Mother’s anguish is no Greek tragedy
By Lea Carpenter Two Roads, 288pp, $38.99 (HB)
SERENDIPITOUSLY, as I was reading this novel about a mother whose son goes missing overseas on a US special forces mission, American critic Daniel Mendelsohn published an online meditation on Boston’s refusal to bury alleged marathon bomber Tamerlan Tsarnaev.
The Greek classics, Mendelsohn argues, are preoccupied by ethical anguish about the unburied: the Iliad, for example, revolves around Trojan Priam’s desperation to bury his son, Hector, whose body Greek Achilles displays. Lea Carpenter also acknowledges Homer’s epic as the main literary influence on her understanding of war.
But she gives a different Greek story a central place in her novel; it is handed on a piece of paper to Sara’s son, Jason, when he is wavering in his commitment to the SEALS.
In 480BC Leonidas, king of Sparta, faced the choice of selecting 300 of his soldiers to fight an unwinnable battle against Persian forces. He based his decision not on their abilities or expendability but on the strength of the women in their lives. ‘‘ After such great loss, he reasoned, if the women faltered in their commitment, Sparta would fall. The rest of Greece would think it useless to stand against the Persian invaders. The democratic flame that started there would be extinguished.’’ This is not a quote from another Greek classic but part of a speech by a captain Pete van Hooser in the US congress’s 2005 tribute to its Navy SEALs — one that, like the architecture of Washington’s Capitol, casts America as the inheritor of the great democratic tradition that began in ancient Greece.
Everything that works and doesn’t about Carpenter’s novel can be found in this mix of sources. Eleven Days is blurbed as a book about the strength of mother love. Its title refers to Sara’s terrible period of waiting to find out what has happened to her cherished only child, 27-year-old Jason, who has disappeared on deployment overseas; she does not even have the small comfort of knowing where. This being 2011, the press is parked outside her door in her small Pennsylvania town.
As we saw in the excellent small 2009 film The Messenger, the military’s detailed protocols cover everything, including visits from casualty notification officers. These men arrive, and stay. Then there is the military’s informal network: Sam, an old buddy of Jason who has been invalided out of service, arrives to do anything he can for Sara. Sara, from hippie stock herself, is both toughened and made more vulnerable by the fact that Jason’s dead father, whom she met in Washington, was always lost to her on mysterious government business. And while she reared her remarkable son as far away from this environment and his powerful godfathers as possible, he nevertheless chose a physically and mentally gruelling vocation with the SEALs over her plans for him to go to Harvard.
This wait is gripping. But Carpenter has a lot to load into her story. Eleven Days is also a mystery story about Jason’s absent father, David, and about the gulf between theory and practice in America’s overseas engagements. It takes us back to Jason’s military training; his letters home, in which he often discusses military ethics and literature with his mother; and his relationship with his current girlfriend, who just happens to be an associate professor of history at the University of Richmond, from a military family, and knows about myrrh trees in the Horn of Africa.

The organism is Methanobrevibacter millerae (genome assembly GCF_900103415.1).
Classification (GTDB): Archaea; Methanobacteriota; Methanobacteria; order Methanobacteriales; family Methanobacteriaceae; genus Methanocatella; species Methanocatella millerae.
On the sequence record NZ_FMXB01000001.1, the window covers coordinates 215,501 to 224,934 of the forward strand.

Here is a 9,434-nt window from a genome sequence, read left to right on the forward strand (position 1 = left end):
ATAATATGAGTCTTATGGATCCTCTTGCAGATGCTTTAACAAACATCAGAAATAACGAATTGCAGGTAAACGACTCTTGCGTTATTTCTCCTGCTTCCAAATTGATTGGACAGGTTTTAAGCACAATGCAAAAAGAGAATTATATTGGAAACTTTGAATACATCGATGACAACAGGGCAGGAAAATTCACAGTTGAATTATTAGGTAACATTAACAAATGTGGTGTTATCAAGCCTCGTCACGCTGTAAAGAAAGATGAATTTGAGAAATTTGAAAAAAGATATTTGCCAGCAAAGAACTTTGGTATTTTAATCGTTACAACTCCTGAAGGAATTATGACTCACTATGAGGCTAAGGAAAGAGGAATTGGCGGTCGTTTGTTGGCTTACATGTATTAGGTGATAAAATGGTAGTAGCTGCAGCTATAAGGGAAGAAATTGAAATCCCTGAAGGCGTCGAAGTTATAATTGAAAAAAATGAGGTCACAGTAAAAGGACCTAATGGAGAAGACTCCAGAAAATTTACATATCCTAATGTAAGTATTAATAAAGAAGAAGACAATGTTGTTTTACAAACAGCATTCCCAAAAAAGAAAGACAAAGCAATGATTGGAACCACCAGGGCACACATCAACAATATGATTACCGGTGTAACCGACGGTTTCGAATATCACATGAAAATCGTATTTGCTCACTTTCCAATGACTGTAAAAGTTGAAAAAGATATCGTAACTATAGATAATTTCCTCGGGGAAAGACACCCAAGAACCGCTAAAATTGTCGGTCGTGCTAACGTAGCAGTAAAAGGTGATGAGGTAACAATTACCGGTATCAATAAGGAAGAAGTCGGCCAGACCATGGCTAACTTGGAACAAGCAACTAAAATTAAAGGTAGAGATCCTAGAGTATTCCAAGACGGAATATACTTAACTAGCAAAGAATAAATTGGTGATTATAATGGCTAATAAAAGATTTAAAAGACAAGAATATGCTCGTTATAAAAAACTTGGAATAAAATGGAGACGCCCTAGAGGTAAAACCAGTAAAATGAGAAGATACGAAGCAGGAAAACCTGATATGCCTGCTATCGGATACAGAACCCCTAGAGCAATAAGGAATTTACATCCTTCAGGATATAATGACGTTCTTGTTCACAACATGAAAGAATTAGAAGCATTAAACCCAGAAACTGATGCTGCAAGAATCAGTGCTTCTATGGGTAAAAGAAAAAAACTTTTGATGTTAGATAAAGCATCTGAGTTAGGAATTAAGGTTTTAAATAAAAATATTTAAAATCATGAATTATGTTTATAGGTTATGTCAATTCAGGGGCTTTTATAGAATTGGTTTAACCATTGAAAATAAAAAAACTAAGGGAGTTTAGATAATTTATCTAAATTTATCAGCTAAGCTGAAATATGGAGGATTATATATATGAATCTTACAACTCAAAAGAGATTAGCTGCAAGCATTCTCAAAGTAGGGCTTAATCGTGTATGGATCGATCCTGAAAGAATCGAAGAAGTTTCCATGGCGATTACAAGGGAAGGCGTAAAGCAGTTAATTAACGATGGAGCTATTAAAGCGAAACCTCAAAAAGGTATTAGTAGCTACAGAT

But above all, Eleven Days is a homage to America’s special operations personnel, opening with the kind of terse scene-setter one might expect at the beginning of a crime novel or military thriller, outlining the genealogy of the SEALs (the Navy Seabees and Scouts and Raiders, and World War II underwater demolition teams). This procedural fascination with military rules, ordnance and acronyms continues strongly. On the one hand, it gives us a fascinating insight into a world secret to most civilians. On the other, it can lead to not atypical sentences such as this: ‘‘ Her brother was at Dam Neck, a member of the Naval Special Welfare Development Group, or DEVGRU, or Six, the one Team whose line on the NSW org chart skipped Coronado and went straight up to JSOC.’’ Carpenter seems just a little too in love with the military and the officials who helped her with her research.
This is less a question of ideology (though Australian readers might find the allAmericanness of this book alienating) than a first novelist’s lack of courage in facing what Frank Moorhouse calls the ‘‘ agony of omission’’. An excess of detail, exposition and literary referencing comes at the expense of actual showing. When Jason is doing his gruelling Hell Week night runs during his early training, for example, one of his teammates yells out the Henry V St Crispin’s Day speech to keep him going. How wonderful if we had been able to see this rather than have the fact related in precis.
There is good writing here and a great story. But the Greeks might have been of most help in terms of dramatic structure. Unity of action, unity of place and unity of time: these were their rules for tragedy. Any of the approaches Carpenter combines here could have produced a strong book, but its emotion is sapped by a lack of focus.
Members of a US Navy SEAL platoon on a land warfare exercise